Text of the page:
I’m fed up with people hating on salad. You can’t hate on something that you don’t even know how to make properly. I eat a lot of salad, and I don't mean to brag, but I like to consider myself a master of the homemade salad. Seeing people blindly put ranch dressing on romaine lettuce hurts--it’s gross to watch and I’m sure gross to eat.  If you're one of those people, try something new and (please) learn to move past that basic salad. Here are three mistakes that you're probably making when making a salad and how to fix them.

1. You're Using One Type of Lettuc

I’m telling you now, a huge reason you claim that you don’t like salad is because you don’t know how to start one. It’s all about the foundation. You might not like kale or spinach, but you probably haven't treated it right. Plus, it’s good for you. Not only do they have unparalleled health benefits (check out this article about kale and this article about spinach) but they add variety to your salad. You benefit your body while eating something that's actually pretty delicious. Hear me out, if you add a little bit of romaine and cabbage, then some thinly cut kale and spinach, you’ve already got the foundation of a great salad. You won’t be able to taste the bitterness if you pair it with a good salad dressing, but I’ll get into that later. 

2. Not Adding Topping

This is the biggest mistake a salad constructor can make. Toppings are key to making your salad taste good. Start out with something basic such as red peppers, green onions or cucumbers, and make sure they’re cut into small cubes. The watery vegetables are going to mix well with the crispy lettuce and add a nice crunch.

Secondly, add something with a little more flavor. I usually opt for black olives, but you could add beets, mushrooms or corn. Then, if you’re feeling adventurous, add some jalapeños. 

Next, add some protein. Beans are a good option for this if you're vegetarian or vegan. I like to add garbanzo beans, white beans, kidney beans or even edamame. Protein is very important; it’s good for muscular health, immune defense, energy, skin health and more.

Lastly, add some nuts for a filling fat source. Roasted almonds are my favorite, but walnuts, sesame seeds or even sunflower seeds (without the shells) are great too.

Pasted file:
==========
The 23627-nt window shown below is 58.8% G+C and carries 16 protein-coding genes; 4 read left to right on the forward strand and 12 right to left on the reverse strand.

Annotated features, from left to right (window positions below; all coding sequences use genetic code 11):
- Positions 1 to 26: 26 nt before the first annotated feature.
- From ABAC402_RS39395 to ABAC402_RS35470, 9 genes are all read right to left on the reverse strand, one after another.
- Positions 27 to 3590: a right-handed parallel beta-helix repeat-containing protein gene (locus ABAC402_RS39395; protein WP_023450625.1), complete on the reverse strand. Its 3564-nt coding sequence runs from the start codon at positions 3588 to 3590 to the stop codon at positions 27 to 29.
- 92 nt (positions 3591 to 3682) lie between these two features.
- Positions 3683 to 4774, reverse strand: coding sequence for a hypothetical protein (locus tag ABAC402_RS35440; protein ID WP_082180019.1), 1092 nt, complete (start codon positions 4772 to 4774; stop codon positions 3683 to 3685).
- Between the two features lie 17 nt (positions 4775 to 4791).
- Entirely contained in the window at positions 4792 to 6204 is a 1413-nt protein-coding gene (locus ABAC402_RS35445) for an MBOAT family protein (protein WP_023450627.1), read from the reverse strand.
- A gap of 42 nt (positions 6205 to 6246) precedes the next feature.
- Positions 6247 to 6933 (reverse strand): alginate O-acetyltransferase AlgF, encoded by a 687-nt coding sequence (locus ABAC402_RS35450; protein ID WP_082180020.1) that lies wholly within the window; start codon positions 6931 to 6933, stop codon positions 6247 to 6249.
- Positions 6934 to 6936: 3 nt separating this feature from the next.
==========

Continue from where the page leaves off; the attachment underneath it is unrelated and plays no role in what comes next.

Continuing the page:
Croutons are a great addition as well, but if you’re aiming to be healthier, they may not be the best option since they’re just bread squares. Remember - sometimes less is more with toppings in salad. If you’re trying to eat salads for health, check out this article that talks about the worst salad toppings and some healthy replacements.

3. Dressing

Okay, you may be thinking “Sierra, there’s no way I can mess up the salad dressing, it’s the best part”, but listen, you totally can mess it up. You can befoul the sh*t out of it.

First of all, if your aim is to be healthier, you need to watch out. Salads are healthy and low in calories, but the dressing is where the calories can sneak up on you. Be aware of what the serving size is and what’s in your dressing; it could prevent you from reaching your goal.

On the other hand, you have to be careful of the amount for different reasons. Too much salad dressing can make your salad gross and soggy, and too little can make it bland and boring. Find a happy medium.

#SpoonTip: Remember that you can always add more, but you can’t take away.

Lastly, you want a dressing that complements your toppings. This is something that you’ll figure out as you make more salads and figure out what you like. Don't be scared to try a new dressing or topping--you might end up discovering something truly yummy.

As you can see, salads can actually be really delicious and good for you. Hopefully these tips help decrease the amount of salad bashing in the world. I encourage everyone to try making a full, colorful salad at least once. And if you find that you'd rather eat lettuce and ranch, I can respect that. But once you’re educated in the art of salad creation, you’ll never stop loving them, trust me.